Microsoft has promised to pay a US$250,000 (AU$330,000) reward to anyone who helps authorities capture and prosecute the author of a fast-spreading computer virus that causes victims to launch an electronic attack against Microsoft's own Web site.
The large reward was the third offered so far under a US$5 million (AU$6.58 million) program Microsoft launched in November to help US authorities nab the authors of unusually damaging Internet infections aimed at victimising consumers of the company's software products.
"This worm is a criminal attack," said Brad Smith, Microsoft's senior vice president and general counsel. "Microsoft wants to help the authorities catch this criminal."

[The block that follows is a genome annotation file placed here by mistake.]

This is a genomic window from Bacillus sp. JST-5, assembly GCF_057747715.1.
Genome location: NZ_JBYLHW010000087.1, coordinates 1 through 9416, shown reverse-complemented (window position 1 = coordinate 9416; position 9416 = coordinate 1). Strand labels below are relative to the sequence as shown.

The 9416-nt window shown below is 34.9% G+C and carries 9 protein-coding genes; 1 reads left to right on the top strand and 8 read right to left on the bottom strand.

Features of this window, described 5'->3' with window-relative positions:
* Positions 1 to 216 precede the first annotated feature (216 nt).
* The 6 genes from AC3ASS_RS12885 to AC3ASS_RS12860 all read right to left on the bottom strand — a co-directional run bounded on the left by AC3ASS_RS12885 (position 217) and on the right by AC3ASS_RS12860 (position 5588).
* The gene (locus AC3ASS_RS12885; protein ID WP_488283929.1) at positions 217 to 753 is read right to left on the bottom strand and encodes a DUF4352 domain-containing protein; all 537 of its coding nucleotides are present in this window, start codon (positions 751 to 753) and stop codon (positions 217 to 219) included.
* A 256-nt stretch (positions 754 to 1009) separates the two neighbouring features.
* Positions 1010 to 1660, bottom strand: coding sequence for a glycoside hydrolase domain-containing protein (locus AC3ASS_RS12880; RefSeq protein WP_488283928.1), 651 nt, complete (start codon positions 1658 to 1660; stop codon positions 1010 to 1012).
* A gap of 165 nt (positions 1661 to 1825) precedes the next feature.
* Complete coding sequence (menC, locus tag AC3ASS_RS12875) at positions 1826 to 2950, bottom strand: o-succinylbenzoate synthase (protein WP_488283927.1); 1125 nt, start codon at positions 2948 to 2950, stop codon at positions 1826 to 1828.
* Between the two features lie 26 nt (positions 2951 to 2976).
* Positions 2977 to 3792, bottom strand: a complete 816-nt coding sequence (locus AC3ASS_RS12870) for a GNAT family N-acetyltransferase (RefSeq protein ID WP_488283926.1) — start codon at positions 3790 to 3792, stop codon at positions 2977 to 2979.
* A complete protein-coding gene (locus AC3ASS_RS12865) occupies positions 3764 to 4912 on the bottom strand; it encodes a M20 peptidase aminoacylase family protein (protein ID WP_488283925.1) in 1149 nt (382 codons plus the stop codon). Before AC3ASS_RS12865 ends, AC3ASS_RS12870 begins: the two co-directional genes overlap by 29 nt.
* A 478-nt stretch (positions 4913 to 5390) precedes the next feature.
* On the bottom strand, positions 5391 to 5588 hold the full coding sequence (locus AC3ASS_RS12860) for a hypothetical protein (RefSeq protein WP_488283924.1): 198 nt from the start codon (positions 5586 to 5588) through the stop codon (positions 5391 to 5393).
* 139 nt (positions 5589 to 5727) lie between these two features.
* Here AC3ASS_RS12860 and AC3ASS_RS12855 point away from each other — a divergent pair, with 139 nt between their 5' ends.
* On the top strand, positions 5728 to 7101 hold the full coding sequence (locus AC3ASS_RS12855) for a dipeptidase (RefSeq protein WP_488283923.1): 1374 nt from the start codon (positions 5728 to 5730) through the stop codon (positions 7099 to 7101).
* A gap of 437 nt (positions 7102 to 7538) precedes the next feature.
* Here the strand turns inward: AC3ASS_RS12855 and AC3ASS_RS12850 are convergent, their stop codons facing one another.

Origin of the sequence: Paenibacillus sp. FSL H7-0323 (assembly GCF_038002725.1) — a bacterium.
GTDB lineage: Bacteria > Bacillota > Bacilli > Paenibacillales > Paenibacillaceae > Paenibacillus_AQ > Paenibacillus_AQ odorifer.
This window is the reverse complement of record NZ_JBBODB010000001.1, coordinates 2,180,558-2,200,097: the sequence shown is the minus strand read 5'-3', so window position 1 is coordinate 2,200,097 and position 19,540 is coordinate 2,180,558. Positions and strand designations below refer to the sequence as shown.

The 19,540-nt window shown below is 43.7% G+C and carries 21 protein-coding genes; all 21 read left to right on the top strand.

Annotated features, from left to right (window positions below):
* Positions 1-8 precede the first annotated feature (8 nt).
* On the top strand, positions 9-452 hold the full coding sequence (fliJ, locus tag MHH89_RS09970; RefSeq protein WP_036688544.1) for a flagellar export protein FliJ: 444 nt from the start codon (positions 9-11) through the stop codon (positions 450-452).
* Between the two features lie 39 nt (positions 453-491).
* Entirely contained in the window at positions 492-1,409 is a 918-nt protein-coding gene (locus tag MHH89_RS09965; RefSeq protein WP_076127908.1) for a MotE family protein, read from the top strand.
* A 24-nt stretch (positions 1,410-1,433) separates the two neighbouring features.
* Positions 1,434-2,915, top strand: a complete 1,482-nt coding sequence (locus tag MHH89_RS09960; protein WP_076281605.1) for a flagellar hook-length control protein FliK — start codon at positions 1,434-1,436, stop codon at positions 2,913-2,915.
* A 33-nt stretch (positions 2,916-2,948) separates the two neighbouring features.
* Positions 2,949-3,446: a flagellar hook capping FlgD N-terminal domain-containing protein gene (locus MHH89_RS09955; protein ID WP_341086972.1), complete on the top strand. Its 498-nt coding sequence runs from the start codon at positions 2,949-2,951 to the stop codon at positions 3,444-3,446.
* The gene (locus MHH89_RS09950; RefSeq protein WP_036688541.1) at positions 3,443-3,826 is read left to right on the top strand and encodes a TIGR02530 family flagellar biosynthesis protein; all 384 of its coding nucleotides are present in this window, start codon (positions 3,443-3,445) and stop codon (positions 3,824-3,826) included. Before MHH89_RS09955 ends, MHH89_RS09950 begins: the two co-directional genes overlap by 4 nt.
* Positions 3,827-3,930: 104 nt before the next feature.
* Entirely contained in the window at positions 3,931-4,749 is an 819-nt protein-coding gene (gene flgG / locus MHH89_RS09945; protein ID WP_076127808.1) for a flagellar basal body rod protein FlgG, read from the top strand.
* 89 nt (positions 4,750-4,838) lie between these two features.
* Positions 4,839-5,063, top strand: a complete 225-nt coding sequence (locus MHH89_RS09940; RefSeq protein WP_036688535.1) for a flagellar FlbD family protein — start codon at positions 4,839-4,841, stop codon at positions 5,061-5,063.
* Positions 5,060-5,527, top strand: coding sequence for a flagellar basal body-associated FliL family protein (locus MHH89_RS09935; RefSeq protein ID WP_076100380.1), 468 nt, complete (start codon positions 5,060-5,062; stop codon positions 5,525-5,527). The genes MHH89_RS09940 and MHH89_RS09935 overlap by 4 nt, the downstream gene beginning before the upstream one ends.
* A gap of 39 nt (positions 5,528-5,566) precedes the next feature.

Microsoft urged anyone with information about the author of the "MyDoom.B" virus to contact the FBI, Secret Service or Interpol.
Microsoft said residents of any country are eligible for the US$250,000 reward. It said previously it will not pay rewards to anyone involved in creating the viruses.
Government officials and others have described the rewards as the highest in recent memory funded entirely by the private sector - akin to cash bounties paid in the late 1800s by Western banks to vigilantes who hunted robbers.
The previous two rewards of US$250,000 each were offered for information about those responsible for the Blaster and Sobig viruses, which spread rapidly last summer among hundreds of thousands of computers running Windows.
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